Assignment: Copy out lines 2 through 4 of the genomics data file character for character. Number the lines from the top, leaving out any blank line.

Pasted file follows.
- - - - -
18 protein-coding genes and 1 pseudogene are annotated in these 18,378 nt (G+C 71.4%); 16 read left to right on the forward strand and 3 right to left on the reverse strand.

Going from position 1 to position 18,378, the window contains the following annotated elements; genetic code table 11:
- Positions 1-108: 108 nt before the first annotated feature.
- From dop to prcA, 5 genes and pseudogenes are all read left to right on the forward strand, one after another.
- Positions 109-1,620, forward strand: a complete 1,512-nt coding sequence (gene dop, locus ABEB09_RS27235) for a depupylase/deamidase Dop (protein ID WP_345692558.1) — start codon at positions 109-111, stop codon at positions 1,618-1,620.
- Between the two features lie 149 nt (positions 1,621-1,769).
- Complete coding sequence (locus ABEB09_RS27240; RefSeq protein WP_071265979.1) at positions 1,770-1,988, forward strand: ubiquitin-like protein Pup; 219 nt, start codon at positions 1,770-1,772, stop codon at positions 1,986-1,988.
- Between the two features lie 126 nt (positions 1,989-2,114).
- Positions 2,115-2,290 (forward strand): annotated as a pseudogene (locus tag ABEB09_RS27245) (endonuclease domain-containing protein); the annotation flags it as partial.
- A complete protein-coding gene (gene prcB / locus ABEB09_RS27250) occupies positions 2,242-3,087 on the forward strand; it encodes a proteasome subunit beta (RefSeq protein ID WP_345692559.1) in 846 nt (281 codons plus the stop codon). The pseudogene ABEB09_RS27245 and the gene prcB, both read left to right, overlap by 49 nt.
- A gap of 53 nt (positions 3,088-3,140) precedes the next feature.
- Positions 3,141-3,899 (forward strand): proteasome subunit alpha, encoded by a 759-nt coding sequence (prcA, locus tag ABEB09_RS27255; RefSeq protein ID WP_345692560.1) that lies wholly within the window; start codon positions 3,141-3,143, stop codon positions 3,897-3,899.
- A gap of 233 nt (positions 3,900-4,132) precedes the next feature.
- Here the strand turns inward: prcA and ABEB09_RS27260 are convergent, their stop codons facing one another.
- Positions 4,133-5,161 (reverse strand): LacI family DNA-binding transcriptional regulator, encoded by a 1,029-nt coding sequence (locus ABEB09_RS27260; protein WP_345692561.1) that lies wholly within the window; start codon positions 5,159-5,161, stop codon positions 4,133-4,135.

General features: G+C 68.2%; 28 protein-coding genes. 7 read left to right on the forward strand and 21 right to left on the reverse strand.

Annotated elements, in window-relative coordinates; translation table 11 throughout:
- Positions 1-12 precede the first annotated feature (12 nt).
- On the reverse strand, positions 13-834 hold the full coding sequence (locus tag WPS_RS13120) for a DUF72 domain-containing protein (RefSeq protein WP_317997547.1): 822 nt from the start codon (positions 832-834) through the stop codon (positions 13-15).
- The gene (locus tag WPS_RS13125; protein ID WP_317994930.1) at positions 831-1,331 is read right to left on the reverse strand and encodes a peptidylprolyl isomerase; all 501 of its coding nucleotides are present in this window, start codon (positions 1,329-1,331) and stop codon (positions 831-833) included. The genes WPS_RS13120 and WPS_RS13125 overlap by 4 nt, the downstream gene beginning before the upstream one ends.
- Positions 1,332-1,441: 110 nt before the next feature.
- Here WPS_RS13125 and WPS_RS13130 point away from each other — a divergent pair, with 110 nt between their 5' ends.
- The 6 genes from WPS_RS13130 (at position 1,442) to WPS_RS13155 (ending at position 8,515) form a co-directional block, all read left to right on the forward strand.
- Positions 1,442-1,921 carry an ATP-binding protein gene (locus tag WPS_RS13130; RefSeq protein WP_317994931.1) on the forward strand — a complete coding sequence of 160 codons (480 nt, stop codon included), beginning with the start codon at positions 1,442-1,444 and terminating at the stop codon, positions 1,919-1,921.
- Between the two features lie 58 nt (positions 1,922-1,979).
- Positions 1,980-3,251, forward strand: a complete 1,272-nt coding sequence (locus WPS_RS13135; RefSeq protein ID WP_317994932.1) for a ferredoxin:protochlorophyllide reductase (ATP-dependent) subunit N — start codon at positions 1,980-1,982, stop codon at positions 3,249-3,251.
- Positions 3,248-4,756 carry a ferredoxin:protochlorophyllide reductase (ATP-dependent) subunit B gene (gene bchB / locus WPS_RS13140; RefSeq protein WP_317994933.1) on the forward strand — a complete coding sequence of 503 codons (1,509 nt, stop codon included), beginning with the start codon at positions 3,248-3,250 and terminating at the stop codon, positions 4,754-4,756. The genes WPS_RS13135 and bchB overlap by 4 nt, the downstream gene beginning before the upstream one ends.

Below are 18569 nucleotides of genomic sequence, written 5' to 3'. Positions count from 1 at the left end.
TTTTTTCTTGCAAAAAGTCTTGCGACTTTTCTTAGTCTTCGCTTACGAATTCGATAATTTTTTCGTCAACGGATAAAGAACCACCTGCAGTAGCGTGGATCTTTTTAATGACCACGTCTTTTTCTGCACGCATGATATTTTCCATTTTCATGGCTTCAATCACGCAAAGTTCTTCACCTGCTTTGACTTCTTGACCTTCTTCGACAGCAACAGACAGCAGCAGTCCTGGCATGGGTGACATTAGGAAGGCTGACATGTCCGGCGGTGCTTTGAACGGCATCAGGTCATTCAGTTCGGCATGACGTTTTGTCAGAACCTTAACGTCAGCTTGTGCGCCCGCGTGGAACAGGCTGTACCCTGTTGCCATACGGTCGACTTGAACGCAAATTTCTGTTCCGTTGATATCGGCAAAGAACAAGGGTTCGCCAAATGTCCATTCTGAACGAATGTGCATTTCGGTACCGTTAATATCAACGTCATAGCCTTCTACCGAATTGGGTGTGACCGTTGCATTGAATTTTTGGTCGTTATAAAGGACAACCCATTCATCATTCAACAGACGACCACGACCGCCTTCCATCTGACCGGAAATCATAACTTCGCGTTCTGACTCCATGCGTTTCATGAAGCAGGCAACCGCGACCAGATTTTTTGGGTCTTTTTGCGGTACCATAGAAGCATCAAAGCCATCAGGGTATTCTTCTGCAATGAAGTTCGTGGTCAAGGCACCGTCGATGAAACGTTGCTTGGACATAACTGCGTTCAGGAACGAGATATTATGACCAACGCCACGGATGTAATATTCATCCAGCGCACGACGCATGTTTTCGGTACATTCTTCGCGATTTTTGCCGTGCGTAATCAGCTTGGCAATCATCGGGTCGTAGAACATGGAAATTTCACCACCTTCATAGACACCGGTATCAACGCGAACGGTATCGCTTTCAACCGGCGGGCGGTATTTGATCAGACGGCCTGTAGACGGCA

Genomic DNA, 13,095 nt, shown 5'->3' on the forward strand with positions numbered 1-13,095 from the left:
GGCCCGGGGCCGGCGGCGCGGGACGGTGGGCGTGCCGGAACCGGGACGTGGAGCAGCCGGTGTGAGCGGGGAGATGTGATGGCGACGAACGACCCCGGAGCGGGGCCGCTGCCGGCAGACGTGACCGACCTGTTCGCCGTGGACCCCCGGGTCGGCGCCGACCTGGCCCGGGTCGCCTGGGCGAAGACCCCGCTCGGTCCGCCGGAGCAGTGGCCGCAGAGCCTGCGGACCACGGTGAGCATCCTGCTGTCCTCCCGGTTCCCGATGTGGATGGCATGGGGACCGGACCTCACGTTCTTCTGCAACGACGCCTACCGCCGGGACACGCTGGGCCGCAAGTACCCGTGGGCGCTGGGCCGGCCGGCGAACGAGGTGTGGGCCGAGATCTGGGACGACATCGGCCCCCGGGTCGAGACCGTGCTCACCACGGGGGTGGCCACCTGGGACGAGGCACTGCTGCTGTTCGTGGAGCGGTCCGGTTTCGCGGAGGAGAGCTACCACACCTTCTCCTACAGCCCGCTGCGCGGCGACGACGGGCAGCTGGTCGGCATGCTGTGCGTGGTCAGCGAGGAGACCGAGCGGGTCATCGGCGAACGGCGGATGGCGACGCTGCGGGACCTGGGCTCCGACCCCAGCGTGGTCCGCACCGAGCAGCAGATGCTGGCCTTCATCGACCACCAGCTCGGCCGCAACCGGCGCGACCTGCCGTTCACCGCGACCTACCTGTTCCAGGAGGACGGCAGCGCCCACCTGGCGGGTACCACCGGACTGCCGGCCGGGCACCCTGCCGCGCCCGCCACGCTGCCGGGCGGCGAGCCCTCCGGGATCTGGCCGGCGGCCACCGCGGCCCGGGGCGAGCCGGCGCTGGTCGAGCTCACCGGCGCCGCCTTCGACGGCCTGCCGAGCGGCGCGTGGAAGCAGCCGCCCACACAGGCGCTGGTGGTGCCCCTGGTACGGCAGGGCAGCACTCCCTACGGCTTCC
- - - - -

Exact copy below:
Going from position 1 to position 18,378, the window contains the following annotated elements; genetic code table 11:
- Positions 1-108: 108 nt before the first annotated feature.
- From dop to prcA, 5 genes and pseudogenes are all read left to right on the forward strand, one after another.